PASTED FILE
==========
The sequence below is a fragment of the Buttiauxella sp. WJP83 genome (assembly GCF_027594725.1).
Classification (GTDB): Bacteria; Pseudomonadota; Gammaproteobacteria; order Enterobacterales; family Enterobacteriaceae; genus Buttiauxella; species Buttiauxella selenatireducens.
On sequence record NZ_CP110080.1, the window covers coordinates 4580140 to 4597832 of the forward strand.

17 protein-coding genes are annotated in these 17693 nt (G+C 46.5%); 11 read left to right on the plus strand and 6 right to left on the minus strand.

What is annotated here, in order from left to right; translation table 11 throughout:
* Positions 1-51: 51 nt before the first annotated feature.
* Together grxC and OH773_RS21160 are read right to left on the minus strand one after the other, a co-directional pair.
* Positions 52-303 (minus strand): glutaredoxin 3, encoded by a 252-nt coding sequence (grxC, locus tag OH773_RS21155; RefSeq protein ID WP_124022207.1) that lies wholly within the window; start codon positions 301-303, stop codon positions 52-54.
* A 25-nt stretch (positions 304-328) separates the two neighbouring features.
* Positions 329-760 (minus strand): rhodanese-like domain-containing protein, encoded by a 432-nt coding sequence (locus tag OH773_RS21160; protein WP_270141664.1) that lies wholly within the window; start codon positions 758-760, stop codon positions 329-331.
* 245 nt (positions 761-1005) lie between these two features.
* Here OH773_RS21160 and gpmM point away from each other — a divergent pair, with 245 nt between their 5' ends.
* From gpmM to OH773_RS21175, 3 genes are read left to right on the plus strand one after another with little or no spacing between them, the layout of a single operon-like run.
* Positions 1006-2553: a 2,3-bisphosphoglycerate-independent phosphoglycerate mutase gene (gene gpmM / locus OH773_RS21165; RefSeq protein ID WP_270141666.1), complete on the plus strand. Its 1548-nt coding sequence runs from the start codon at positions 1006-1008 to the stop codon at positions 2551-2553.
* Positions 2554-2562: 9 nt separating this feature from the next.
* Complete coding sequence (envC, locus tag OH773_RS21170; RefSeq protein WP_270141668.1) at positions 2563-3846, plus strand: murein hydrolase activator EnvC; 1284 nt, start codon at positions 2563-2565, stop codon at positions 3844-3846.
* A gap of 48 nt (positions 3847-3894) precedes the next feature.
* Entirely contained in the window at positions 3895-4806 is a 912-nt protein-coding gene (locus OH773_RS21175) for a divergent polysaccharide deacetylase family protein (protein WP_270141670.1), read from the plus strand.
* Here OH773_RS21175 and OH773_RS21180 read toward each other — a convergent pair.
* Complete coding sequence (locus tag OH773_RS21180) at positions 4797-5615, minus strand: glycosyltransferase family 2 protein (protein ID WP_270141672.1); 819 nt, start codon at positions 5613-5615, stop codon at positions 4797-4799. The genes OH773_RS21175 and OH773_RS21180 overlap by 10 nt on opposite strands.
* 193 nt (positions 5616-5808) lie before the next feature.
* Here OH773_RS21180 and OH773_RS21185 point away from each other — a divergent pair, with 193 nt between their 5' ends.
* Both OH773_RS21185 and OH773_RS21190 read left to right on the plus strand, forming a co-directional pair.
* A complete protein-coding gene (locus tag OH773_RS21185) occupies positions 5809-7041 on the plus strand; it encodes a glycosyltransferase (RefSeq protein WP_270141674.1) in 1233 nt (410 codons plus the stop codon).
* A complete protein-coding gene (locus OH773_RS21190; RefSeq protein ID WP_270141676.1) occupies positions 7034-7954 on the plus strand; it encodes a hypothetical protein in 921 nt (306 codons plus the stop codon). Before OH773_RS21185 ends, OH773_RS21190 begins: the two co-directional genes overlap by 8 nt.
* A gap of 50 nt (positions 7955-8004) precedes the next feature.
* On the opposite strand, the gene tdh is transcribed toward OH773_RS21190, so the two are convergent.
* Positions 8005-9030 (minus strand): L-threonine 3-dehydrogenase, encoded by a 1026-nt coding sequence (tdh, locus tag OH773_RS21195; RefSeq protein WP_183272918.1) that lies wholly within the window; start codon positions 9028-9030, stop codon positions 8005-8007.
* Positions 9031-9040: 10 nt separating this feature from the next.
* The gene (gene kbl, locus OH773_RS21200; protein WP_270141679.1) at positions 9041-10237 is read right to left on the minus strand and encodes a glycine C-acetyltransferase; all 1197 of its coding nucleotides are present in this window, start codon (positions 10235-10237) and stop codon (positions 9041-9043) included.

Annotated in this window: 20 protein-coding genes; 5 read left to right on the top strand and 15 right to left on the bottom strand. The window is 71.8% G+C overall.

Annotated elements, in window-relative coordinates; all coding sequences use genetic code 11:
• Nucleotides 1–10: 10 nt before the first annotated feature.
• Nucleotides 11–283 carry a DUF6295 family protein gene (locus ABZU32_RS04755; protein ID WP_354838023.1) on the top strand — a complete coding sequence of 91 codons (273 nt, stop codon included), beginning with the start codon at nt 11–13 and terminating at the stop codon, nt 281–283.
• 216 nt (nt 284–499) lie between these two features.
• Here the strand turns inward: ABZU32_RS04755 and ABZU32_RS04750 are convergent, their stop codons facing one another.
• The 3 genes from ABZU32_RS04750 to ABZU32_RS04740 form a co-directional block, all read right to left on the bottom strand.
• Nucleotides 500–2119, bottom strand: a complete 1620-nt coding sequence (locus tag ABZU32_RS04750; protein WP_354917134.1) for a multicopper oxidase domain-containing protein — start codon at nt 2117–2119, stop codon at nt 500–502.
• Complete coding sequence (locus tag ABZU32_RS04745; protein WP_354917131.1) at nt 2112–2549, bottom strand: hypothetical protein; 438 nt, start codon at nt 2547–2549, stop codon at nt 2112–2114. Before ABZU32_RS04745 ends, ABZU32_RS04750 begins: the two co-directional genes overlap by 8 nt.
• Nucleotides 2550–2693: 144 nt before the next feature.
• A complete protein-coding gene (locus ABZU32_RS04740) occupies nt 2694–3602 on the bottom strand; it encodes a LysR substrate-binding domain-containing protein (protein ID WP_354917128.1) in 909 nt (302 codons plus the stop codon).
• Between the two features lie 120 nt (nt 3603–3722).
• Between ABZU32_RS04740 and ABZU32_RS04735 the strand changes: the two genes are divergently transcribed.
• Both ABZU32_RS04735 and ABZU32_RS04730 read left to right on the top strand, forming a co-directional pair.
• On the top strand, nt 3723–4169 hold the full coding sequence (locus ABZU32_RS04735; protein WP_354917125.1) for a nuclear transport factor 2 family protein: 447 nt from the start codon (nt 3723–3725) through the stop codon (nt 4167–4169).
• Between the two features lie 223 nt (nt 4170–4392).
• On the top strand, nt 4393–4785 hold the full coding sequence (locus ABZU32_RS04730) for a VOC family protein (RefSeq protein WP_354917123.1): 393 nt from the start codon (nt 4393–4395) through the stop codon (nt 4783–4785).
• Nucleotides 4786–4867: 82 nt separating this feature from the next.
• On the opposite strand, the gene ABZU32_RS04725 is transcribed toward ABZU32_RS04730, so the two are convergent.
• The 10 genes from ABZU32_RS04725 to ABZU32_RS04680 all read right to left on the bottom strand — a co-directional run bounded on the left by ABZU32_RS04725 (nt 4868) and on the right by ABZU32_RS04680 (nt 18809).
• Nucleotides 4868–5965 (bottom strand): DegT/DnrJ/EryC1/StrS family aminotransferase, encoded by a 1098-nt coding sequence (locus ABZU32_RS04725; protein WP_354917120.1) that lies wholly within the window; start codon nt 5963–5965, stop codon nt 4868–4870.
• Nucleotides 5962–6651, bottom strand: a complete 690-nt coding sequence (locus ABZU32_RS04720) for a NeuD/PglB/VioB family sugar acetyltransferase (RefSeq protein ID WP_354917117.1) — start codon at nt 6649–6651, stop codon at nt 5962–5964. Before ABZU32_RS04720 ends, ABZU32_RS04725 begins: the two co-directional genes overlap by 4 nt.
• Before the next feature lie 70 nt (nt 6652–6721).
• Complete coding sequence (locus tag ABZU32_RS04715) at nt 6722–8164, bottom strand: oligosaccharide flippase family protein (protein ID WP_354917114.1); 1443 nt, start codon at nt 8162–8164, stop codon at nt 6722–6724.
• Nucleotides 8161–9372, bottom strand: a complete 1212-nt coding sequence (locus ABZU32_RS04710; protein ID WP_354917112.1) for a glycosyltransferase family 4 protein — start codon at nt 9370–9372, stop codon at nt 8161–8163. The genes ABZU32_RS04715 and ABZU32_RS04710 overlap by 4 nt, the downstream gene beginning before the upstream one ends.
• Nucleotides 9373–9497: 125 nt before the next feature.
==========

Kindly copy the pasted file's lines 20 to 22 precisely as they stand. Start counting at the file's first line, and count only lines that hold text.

* Complete coding sequence (locus tag OH773_RS21180) at positions 4797-5615, minus strand: glycosyltransferase family 2 protein (protein ID WP_270141672.1); 819 nt, start codon at positions 5613-5615, stop codon at positions 4797-4799. The genes OH773_RS21175 and OH773_RS21180 overlap by 10 nt on opposite strands.
* 193 nt (positions 5616-5808) lie before the next feature.
* Here OH773_RS21180 and OH773_RS21185 point away from each other — a divergent pair, with 193 nt between their 5' ends.